Bike To Work Day | Citizen Revolt | Salt Lake City | Salt Lake City Weekly
We need your help.

Newspapers and media companies nationwide are closing or suffering mass layoffs since the coronavirus impacted all of us starting in March. City Weekly's entire existence is directly tied to people getting together in groups--in clubs, restaurants, and at concerts and events--which are the industries most affected by new coronavirus regulations.

Our industry is not healthy. Yet, City Weekly has continued publishing thanks to the generosity of readers like you. Utah needs independent journalism more than ever, and we're asking for your continued support of our editorial voice. We are fighting for you and all the people and businesses hardest hit by this pandemic.

You can help by making a one-time or recurring donation on, which directs you to our Galena Fund 501(c)(3) non-profit, a resource dedicated to help fund local journalism. It is never too late. It is never too little. Thank you. DONATE

News » Citizen Revolt

Bike To Work Day

Ability Center Fundrasier and Poetry Slam



Bike To Work Day
No, it's not graffiti in those Salt Lake bike lanes. Pay attention and be safe on those two-wheeled vehicles. In celebration of May as Bike Month, the city has been painting chalk messages in city bike lanes to remind cyclists about riding safely and sharing the road. Things such as, "Use lights at night" and "Wait here for green," and "Ride with traffic." They'll be wearing off by the grand finale—the annual Mayors' Bike to Work Day. Salt Lake City Mayor Jackie Biskupski, Salt Lake County Mayor Ben McAdams, and other mayors from the Salt Lake Valley will lead bicyclists. Sugar House Draw, (bike/pedestrian tunnel under 1300 East and 2150 South), 385-228-2365, Tuesday, May 31, 7:15 a.m. (breakfast, music), ride will begin at 8 a.m.,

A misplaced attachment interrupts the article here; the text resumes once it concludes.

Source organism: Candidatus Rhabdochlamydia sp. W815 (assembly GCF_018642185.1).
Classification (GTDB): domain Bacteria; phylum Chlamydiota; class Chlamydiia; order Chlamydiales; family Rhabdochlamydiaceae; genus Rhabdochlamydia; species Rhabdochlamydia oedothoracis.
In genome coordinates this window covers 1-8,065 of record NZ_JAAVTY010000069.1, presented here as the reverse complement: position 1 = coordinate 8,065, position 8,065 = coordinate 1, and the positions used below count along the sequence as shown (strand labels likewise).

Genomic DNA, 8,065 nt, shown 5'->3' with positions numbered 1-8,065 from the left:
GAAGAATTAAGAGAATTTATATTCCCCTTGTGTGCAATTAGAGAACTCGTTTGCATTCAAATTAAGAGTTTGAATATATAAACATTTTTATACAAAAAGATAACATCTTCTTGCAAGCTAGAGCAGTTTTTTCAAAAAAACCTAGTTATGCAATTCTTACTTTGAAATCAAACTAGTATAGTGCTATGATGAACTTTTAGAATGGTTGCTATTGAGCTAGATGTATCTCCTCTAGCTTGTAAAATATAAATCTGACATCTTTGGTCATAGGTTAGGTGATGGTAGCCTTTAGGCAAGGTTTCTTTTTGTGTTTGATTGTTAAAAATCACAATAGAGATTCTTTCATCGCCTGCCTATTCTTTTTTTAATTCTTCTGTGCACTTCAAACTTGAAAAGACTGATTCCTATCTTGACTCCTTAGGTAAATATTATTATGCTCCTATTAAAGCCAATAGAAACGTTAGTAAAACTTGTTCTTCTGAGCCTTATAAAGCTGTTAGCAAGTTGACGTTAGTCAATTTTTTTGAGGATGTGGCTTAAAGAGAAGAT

Ability Center Fundrasier
Our guess is that you may won't compare very well with a lot of people of limited abilities. Be amazed at the National Ability Center's annual Barn Party that celebrates 30 years of adaptive sport programs and 28 years of equestrian programs. The event features a barbecue, music, line dancing, adaptive riding and roping demonstrations, kid activities, mechanical bull, hay rides, cowboy poetry and a silent auction. Proceeds support the more than 28,000 experiences and programs provided by the National Ability Center each year. National Ability Center, Equestrian Center, 1000 Ability Way, Park City, 435-649-3991, Saturday, June 4, 5:30-10 p.m., family packages (two adults, three kids), $100; adults, $45, youth, $20, kids under 8, $10, seniors, $25,

Poetry Slam
There's a new kind of slam on the Wasatch Front called the Double Dragon Deathmatch. Five teams of two poets each will compete for the cash prize of $97. The Deathmatch features Joy Young, a performance and teaching spoken-word artist described as a queer Phoenician circus poet, and Sienna Burnett, a queer femme actor, musician and touring spoken-word artist based out of Seattle. Weller Book Works, 607 Trolley Square, 801-328-2586, Monday, May 30, 8 p.m., competing teams, $20; spectators, $3-5 donation,

Add a comment